Diese Liste als PDF Datei .
Zum Ende Zurück zum Blog Home & Impressum
Cornelia Betsch, Lars Korn & Cindy Holtmann, Don’t try to convert the antivaccinators, instead target the fence-sitters. PNAS 112 (2015), E6725–E6726.
The data show that countering antivaccination attitudes is difficult. Rather than attempting to convert a small number of antivaccinators, it seems more promising to target the larger group of fence-sitters because they may be more responsive to interventions.
Mark Boslough et al., Incomplete Bayesian model rejects contradictory radiocarbon data for being contradictory. PNAS 112 (2015), E6722.
Mark Boslough, Kathleen Nicoll, Tyrone L. Daulton, Andrew C. Scott, Philippe Claeys, Jacquelyn L. Gill, Jennifer R. Marlon & Patrick J. Bartlein
It is because they reject dates that contradict their model that Kennett et al. arrive at a conclusion that contradicts ours.
Declan Butler, Why Europeans turn to jihad. nature 528 (2015), 20–21.
Terrorism is tough to study, but researchers have gleaned insights from the current generation of Islamist extremists.
The characteristics that extremists seem to share are resentment directed at society and a narcissistic need for recognition that leaves them open to a narrative of violent glory, said Roy.
Vance T. Holliday, Problematic dating of claimed Younger Dryas boundary impact proxies. PNAS 112 (2015), E6721.
The data presented above and elsewhere provide evidence for multiple horizons with “impact proxies” at times other than the YDB, and raise doubts about the utility of the statistical manipulations to address the dating of the YDB, which can be no better than the data on which they are based.
Zachary Horne, Derek Powell, John E. Hummel & Keith J. Holyoak, Highlighting risks of diseases shifts vaccine attitudes, Reply to Betsch et al. PNAS 112 (2015), E6727.
James P. Kennett et al., Synchroneity of widespread Bayesian-modeled ages supports Younger Dryas impact hypothesis, Reply to Holliday and Boslough et al. PNAS 112 (2015), E6723–E6724.
James P. Kennett, Douglas J. Kennett, Brendan J. Culleton, J. Emili Aura Tortosa, Ted E. Bunch, Jon M. Erlandson, John R. Johnson, Jesús F. Jordá Pardo, Malcome A. LeCompte, William C. Mahaney, Kenneth Barnett Tankersley, James H. Wittke, Wendy S. Wolbach & Allen West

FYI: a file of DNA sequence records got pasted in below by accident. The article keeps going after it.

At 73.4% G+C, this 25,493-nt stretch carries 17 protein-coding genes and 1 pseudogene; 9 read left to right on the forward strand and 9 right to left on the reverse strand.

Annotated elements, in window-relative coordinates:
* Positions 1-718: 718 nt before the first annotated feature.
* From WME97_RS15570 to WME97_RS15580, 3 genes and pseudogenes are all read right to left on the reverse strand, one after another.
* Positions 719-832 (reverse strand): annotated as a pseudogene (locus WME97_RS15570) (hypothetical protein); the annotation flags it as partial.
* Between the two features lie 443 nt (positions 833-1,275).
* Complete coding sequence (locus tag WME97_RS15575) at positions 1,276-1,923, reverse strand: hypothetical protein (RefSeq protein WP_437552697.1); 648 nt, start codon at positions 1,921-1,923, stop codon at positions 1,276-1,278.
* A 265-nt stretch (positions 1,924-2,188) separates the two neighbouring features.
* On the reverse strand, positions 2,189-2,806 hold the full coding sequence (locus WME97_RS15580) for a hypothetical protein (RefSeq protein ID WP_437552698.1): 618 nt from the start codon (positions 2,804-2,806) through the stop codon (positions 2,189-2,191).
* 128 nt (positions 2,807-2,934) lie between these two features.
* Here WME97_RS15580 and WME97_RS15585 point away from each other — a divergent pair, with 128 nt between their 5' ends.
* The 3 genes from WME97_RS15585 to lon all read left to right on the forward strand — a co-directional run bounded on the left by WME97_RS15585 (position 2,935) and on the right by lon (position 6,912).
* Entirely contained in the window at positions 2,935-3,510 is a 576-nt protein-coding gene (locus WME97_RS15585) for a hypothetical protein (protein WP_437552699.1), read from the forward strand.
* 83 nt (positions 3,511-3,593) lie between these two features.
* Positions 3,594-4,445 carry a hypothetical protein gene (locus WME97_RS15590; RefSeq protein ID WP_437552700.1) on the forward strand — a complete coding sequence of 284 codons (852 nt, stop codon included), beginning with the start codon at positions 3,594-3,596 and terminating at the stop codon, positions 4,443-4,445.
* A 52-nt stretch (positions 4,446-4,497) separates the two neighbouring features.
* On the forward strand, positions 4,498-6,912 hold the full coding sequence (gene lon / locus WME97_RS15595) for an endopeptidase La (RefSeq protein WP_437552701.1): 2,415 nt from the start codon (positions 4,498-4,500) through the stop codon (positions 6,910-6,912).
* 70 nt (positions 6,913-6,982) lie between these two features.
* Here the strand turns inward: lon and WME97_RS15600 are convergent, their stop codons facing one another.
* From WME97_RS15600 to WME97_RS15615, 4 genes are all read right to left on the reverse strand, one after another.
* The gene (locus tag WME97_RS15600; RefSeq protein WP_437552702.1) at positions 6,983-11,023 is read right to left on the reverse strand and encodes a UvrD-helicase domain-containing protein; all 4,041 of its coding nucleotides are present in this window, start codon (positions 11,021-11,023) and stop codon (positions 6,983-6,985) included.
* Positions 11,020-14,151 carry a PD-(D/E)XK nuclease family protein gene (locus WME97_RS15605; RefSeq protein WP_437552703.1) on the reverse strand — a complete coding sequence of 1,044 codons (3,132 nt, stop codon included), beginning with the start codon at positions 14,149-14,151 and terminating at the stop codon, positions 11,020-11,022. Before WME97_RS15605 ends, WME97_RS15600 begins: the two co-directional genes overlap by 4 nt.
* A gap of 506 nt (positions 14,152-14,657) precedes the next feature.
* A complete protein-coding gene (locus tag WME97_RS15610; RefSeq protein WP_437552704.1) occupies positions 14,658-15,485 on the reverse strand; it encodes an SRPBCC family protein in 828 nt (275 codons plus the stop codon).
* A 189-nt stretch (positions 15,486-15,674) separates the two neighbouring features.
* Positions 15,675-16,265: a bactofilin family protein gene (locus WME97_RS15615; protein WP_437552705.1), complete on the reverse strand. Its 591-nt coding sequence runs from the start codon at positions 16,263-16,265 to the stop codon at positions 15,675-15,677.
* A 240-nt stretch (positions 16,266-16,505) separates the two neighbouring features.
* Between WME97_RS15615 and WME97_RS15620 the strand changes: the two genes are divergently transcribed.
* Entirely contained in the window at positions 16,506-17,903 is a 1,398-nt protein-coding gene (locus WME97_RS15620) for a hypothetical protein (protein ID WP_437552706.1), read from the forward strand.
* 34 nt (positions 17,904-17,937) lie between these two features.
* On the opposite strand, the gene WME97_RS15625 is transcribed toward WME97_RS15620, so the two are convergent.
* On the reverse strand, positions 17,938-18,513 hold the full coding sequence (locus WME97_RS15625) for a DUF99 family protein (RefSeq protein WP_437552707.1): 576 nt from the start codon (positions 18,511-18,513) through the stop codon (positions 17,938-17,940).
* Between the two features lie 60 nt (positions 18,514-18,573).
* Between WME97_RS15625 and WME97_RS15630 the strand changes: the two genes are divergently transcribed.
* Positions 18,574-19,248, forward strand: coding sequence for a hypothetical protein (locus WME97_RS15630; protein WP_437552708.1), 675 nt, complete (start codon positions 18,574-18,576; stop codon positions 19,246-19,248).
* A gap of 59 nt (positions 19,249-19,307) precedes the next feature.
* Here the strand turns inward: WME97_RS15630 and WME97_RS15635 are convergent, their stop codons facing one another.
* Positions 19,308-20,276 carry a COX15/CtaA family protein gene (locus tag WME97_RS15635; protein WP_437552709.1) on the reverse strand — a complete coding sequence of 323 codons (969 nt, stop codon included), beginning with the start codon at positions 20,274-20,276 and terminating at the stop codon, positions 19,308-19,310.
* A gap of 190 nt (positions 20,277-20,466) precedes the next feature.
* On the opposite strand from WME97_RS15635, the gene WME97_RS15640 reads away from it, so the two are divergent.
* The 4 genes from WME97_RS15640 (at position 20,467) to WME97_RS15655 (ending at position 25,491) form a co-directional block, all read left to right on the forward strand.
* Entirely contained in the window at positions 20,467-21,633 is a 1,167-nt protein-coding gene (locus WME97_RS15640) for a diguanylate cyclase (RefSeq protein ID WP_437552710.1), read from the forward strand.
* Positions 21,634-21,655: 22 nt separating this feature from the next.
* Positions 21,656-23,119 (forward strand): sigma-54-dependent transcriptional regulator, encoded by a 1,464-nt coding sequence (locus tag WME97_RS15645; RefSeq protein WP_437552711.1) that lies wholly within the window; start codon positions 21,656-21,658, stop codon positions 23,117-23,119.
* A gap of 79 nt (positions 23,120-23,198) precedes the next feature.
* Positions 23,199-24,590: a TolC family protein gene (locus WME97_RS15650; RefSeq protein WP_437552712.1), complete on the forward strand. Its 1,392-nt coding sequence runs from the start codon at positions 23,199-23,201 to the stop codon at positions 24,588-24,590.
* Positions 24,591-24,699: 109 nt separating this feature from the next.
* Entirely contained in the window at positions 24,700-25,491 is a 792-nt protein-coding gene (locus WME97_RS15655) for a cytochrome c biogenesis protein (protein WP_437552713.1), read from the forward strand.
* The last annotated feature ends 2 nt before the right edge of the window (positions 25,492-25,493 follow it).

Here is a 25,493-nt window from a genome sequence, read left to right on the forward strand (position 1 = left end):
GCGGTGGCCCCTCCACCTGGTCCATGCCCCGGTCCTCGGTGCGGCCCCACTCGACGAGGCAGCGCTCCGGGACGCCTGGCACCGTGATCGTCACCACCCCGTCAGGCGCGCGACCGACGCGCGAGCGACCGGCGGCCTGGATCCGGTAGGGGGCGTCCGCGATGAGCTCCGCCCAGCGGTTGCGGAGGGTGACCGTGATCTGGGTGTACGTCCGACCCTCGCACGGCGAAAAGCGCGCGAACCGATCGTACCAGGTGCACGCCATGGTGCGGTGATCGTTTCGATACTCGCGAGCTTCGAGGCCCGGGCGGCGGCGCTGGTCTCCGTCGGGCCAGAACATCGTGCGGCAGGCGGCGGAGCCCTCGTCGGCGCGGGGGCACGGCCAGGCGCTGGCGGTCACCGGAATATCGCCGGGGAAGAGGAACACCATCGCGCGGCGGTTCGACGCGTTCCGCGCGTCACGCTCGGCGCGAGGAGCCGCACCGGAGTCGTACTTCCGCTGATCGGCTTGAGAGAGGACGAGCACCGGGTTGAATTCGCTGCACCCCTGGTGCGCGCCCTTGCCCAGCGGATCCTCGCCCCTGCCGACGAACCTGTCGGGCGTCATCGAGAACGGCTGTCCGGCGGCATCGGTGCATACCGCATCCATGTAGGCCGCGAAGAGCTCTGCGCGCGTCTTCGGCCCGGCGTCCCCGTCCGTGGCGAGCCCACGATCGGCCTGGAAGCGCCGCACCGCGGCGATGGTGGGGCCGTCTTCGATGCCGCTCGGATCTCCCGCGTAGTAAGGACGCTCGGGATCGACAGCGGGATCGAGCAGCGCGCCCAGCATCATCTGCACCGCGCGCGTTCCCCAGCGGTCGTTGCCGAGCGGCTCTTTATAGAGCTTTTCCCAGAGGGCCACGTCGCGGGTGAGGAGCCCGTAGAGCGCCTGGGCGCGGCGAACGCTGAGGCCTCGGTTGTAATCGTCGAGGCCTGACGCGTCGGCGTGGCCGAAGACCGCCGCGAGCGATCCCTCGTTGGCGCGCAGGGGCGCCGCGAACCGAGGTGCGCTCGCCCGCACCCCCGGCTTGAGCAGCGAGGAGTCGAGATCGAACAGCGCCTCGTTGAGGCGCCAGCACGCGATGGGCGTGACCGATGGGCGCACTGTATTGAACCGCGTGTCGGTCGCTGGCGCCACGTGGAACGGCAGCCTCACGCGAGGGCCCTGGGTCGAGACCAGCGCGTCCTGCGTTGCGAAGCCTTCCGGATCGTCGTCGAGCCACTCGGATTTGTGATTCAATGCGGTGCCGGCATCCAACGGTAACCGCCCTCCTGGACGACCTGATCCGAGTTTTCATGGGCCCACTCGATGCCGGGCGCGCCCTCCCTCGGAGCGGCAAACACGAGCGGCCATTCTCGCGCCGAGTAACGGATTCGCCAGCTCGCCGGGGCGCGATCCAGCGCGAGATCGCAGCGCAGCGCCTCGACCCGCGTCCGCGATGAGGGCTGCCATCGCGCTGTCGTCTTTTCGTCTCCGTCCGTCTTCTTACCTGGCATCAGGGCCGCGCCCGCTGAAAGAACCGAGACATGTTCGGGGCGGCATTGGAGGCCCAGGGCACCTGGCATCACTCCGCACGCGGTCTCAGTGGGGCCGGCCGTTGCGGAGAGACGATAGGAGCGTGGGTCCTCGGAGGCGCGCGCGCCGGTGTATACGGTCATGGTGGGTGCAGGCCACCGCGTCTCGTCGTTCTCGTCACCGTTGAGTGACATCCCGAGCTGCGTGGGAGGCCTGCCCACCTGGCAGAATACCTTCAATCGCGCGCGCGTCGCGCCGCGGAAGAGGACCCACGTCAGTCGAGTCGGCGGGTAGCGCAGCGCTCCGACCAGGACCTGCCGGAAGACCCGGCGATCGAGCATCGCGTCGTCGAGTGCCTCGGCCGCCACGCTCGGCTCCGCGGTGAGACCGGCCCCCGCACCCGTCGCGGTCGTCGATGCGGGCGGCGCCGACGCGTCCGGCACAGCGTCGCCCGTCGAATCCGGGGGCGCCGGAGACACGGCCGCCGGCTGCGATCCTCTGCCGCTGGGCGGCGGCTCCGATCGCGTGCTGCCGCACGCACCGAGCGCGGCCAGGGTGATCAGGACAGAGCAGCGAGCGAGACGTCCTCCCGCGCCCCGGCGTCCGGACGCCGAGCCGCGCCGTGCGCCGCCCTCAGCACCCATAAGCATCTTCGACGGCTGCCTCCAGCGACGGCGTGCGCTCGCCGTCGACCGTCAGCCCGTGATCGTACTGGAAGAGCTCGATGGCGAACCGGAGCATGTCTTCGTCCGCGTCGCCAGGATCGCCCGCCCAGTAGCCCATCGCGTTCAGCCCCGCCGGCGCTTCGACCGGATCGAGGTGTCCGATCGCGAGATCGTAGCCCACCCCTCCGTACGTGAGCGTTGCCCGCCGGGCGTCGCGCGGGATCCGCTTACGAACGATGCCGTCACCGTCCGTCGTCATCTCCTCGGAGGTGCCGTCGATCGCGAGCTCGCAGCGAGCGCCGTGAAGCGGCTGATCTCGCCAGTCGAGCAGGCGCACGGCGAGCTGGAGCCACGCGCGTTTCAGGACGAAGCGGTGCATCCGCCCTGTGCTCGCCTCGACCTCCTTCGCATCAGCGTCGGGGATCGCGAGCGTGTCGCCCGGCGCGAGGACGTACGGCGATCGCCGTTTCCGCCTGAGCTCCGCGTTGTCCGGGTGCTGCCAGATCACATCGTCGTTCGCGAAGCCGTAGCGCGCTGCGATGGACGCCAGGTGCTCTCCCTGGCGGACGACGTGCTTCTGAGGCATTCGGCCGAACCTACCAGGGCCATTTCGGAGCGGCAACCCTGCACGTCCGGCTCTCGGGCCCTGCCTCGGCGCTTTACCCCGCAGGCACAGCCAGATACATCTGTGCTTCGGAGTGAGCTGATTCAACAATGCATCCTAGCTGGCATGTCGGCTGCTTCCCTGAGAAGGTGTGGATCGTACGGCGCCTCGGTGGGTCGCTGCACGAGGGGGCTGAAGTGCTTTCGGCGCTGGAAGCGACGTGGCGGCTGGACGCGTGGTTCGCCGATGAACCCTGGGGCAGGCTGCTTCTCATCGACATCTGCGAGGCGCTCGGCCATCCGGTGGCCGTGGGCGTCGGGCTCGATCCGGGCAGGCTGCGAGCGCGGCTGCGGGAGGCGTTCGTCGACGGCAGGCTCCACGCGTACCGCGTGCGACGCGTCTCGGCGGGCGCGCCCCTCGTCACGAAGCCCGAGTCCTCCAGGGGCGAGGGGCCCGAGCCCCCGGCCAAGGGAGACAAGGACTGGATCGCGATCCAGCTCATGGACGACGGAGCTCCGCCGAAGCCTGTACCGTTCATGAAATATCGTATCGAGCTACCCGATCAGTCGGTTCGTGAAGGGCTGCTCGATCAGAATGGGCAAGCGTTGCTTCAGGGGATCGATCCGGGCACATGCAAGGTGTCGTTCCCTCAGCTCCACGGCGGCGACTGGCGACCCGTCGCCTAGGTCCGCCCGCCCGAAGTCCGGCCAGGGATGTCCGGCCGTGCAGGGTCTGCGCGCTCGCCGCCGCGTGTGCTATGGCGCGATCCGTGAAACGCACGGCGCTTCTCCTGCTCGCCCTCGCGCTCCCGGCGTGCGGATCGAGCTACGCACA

William F. Laurance, Sean Sloan, Lingfei Weng & Jeffrey A. Sayer, Estimating the Environmental Costs of Africa’s Massive “Development Corridors”. Current Biology (2015), preprint, 1–8. <DOI:10.1016/j.cub.2015.10.046>.
In sub-Saharan Africa, dozens of major “development corridors” have been proposed or are being created to increase agricultural production [1–4], mineral exports [5–7], and economic integration. The corridors involve large-scale expansion of infrastructure such as roads, railroads, pipelines, and port facilities and will open up extensive areas of land to new environmental pressures [1, 4, 8]. We assessed the potential environmental impacts of 33 planned or existing corridors that, if completed, would total over 53,000 km in length and crisscross much of the African continent. We mapped each corridor and estimated human occupancy (using the distribution of persistent night-lights) and environmental values (endangered and endemic vertebrates, plant diversity, critical habitats, carbon storage, and climate-regulation services) inside a 50-km-wide band overlaid onto each corridor. We also assessed the potential for each corridor to facilitate increases in agricultural production. The corridors varied considerably in their environmental values, and many were only sparsely populated. Because of marginal soils or climates, some corridors appear to have only modest agricultural potential. Collectively, the corridors would bisect over 400 existing protected areas and could degrade a further .1,800 by promoting habitat disruption near or inside the reserves. We conclude that many of the development corridors will promote serious and largely irreversible environmental changes and should proceed only if rigorous mitigation and protection measures can be employed. Some planned corridors with high environmental values and limited agricultural benefits should possibly be cancelled altogether.
Johannes Lehmann & Markus Kleber, The contentious nature of soil organic matter. nature 528 (2015), 60–68.
The exchange of nutrients, energy and carbon between soil organic matter, the soil environment, aquatic systems and the atmosphere is important for agricultural productivity, water quality and climate. Long-standing theory suggests that soil organic matter is composed of inherently stable and chemically unique compounds. Here we argue that the available evidence does not support the formation of large-molecular-size and persistent ‘humic substances’ in soils. Instead, soil organic matter is a continuum of progressively decomposing organic compounds. We discuss implications of this view of the nature of soil organic matter for aquatic health, soil carbon–climate interactions and land management.